Before adding Jellyfish to your tank, it’s important to first go through what’s called a “Nitrogen Cycle” – sounds complicated! But follow a few simple steps, and all becomes clear!

This process is often something people try to hurry through, which is never advisable! The cycle process is setting up the “home” for your jellyfish, introducing important friendly bacteria, and making the water suitable for the keeping of jellyfish.

Getting it right, therefore, ensures a good home for your jellyfish for a long while!

How to Cycle your Jellyfish Tank

What is a Nitrogen Cycle?

It’s also worth knowing the science behind this process, so you can understand what you’re looking for, and how to know when your tank is properly cycled!

Ammonia is a harmful byproduct of uneaten food in a jellyfish tank, effectively being poisonous to a jellyfish, so it’s removal is important to the health of your jellies.

Luckily, ammonia can be converted by friendly bacteria, into nitrite, and eventually into nitrates – which will remain in your tank.

What we are achieving with the Nitrogen Cycle is therefore to allow these friendly bacteria to make a home in the jellyfish tank, before the jellyfish can make it their own home too.

Over time as you do weekly water changes, these friendly bacteria will need to be replaced, in the form of a top-up product called JellyBio Maintain (our Starter Kits contain a bottle of this)

 

API Saltwater Master Test Kit

Invest in a Test Kit

Before you start, it’s wise to invest in a saltwater test kit – like the API Master Saltwater Test Kit that we sell.

Otherwise, without a test kit, you’re going in blind, and won’t be able to tell when the cycle period is over!

These test kits will be able to show you how your water is progressing, and so are a vital part of the cycle process.

The tank is fully cycled when the below parameters have been met:

Ammonia: 0ppm
Nitrites: 0ppm
Nitrates: 10ppm+

 

Jelly Bio Starter

Adding a “Friendly Bacteria” Source

Before we choose a method, it’s important to add our “friendly bacteria” to the water, in order for the process to be kicked off! Remember the friendly bacteria are going to “eat” the ammonia produced by the source of ammonia we chose above.

Our Jellyfish Art Cylinder Nano tanks are sold with a bottle of JellyBio Starter – this is what we’d always recommend for new tank owners.

Add 3 cap-fuls of JellyBio Starter to a 2 Gallon (8 litre) tank, which is that the Cylinder Nano is.

It can also be beneficial to add 1 cap-ful of JellyBio Maintain to give a boost in friendly bacteria and help through the cycle process, however this is not a necessity.

 

 

Hatch Your Own Brine Shrimp Kit

Add the Ammonia Source (Baby Brine Shrimp)

Note: There are many choices available when it comes to adding an ammonia source, but for simplicity’s sake, we are only going to look at the Baby Brine Shrimp method.

For this process, we recommend investing in a Hatch Your Own Brine Shrimp Kit – note that some of our starter kits come with this included (great!).

To start this process, start by hatching 3-4 scoops of Artemia Shrimp into the Brine Shrimp Hatchery. This can take 24-48 hours for them to start hatching.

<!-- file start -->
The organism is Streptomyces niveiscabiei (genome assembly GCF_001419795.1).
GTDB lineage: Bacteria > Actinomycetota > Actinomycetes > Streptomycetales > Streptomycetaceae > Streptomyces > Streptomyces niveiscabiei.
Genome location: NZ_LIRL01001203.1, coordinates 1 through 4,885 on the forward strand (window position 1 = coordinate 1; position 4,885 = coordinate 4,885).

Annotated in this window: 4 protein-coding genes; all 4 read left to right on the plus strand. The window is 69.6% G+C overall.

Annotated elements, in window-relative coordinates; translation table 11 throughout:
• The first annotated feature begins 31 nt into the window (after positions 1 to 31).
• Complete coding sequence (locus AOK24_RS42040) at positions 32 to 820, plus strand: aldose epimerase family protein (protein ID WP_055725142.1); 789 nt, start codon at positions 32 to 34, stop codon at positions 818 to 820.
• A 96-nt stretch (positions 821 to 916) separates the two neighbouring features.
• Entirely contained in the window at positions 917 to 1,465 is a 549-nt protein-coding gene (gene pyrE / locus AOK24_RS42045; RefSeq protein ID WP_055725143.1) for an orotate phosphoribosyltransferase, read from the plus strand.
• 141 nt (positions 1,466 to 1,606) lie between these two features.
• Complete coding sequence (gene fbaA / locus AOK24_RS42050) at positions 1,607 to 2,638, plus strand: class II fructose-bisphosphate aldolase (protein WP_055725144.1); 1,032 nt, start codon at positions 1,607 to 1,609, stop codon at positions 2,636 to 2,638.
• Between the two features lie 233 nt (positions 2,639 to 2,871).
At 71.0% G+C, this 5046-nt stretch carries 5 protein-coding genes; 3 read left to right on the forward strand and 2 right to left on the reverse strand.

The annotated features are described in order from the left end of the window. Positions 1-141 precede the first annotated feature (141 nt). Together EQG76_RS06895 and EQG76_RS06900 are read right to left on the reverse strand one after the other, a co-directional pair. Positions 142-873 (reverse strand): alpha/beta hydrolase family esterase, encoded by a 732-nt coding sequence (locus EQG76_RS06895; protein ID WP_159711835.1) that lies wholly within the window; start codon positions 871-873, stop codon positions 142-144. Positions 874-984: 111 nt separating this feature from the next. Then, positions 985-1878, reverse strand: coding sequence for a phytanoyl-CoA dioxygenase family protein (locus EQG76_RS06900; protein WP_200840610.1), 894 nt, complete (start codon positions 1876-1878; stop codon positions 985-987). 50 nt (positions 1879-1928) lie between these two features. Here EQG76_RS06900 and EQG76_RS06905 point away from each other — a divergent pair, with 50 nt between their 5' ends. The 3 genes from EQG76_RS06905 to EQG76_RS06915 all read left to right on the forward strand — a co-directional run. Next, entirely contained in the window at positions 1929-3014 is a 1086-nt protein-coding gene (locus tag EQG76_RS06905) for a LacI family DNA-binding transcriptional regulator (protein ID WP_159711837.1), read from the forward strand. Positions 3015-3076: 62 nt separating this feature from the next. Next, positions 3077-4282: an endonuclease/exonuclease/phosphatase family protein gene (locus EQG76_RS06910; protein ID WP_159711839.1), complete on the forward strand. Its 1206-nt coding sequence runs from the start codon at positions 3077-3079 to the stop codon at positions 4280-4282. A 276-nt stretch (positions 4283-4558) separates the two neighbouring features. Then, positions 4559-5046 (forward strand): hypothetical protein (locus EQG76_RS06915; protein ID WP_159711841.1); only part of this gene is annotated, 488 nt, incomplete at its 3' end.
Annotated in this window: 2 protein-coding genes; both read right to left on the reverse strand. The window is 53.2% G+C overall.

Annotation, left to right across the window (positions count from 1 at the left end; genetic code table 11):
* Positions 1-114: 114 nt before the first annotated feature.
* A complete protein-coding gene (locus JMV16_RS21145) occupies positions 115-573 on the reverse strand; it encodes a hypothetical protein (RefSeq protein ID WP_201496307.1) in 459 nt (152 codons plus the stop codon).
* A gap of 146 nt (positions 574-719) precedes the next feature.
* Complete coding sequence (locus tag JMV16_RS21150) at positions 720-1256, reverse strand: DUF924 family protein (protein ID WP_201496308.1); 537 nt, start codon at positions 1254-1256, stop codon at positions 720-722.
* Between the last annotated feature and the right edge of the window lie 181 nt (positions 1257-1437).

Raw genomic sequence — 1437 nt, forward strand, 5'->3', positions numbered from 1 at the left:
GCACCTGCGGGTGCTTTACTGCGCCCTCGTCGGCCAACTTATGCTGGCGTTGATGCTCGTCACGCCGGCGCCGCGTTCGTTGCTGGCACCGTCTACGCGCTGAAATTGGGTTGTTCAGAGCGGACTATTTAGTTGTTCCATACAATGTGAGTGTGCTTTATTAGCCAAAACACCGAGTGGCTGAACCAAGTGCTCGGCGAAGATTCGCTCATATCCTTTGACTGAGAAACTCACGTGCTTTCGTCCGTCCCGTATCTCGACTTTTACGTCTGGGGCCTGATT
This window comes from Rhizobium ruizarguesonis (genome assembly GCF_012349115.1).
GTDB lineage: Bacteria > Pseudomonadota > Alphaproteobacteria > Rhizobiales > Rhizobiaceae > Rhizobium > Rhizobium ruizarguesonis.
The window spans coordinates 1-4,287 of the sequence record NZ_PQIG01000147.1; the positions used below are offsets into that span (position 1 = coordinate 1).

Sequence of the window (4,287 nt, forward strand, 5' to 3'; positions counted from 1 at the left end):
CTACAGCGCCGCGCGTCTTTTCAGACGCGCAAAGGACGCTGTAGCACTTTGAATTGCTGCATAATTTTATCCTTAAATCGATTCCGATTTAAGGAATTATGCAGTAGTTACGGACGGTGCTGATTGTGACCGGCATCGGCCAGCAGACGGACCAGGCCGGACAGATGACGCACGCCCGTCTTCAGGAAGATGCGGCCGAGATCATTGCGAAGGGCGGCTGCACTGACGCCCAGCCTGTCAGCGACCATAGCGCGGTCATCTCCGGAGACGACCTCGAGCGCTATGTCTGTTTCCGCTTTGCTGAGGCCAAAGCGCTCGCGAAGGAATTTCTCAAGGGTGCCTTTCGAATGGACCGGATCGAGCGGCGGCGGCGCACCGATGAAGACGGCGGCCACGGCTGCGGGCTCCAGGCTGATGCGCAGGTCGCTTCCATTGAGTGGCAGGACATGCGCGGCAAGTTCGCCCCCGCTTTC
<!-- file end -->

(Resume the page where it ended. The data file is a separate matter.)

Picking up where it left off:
As soon as they start hatching, you can start putting brine shrimp into the jellyfish tank. It will take about 3-5 days for all of the shrimp to have hatched.

Try not to move the Brine Shrimp Hatchery, or you can end up introducing brine shrimp eggs into the tank as well as live shrimp – not ideal.

Check your water’s ammonia levels, and repeat the hatchery process if ammonia is not yet at the 2ppm level.

Remember: Jellies love Baby Brine Shrimp as their food too! So one of these kits not only works great for the nitrogen cycle, but also provides a long-term source of food for your jellies as well!

Alternative Ammonia Sources

If you’d rather not use live baby brine shrimp as your source of ammonia, there are alternatives, depending on your preference. Most commonly these are:

  • Blue Hermit Crabs (with Fish Food)
  • Small piece of Raw Shrimp Tail
  • Dr Tim’s Ammonia Chloride Drops

Check for Water Flow

Now that you have the source of ammonia and your friendly bacteria set up, one of the final (and most overlooked) steps, is to ensure your tank has adequate water flow.

If using a Jellyfish Art Cylinder Nano tank, there should be bubbles in the back of the tank just above the black filter sponge.

For other tanks, check your instructions to determine how to check for proper water flow.

Other Tips and Advice

  • Water Changes: During the cycle process, do not perform any water changes. Water changes only start once the nitrogen cycle has been completed.
  • Monitor your Progress: During the cycle process, take photos of your water tests, to allow you to successfully monitor the progress your water is making.
  • Join the Jelly Care Club: Jellyfish Art have a useful club on Facebook to allow you to discuss with other jellyfish keepers. This can be a useful place to ask questions on your cycle process, and get quick responses from people who have gone through the same processes before: Jelly Care Club

Moon JellyfishReady for your Jellies?

Your tank is fully cycled when it meets the below parameters:

Ammonia: 0ppm
Nitrites: 0ppm
Nitrates: 10ppm+

All looking good? If yes then congratulations!

Nitrates should be kept between 20ppm and 40ppm, so if you’re looking a bit on the high side, consider a 10% water change, and test again the following day. Repeat this process until your nitrates are at an appropriate level. It’s entirely possible that after a cycle process, your Nitrates could be at 80ppm or even higher.

If you have ordered a Starter Kit, it most likely comes with Moon Jellyfish bundled in. Contact Us to arrange delivery of your jellies – normal delivery days are Wednesdays, Thursdays, Fridays, or Saturdays for a small fee.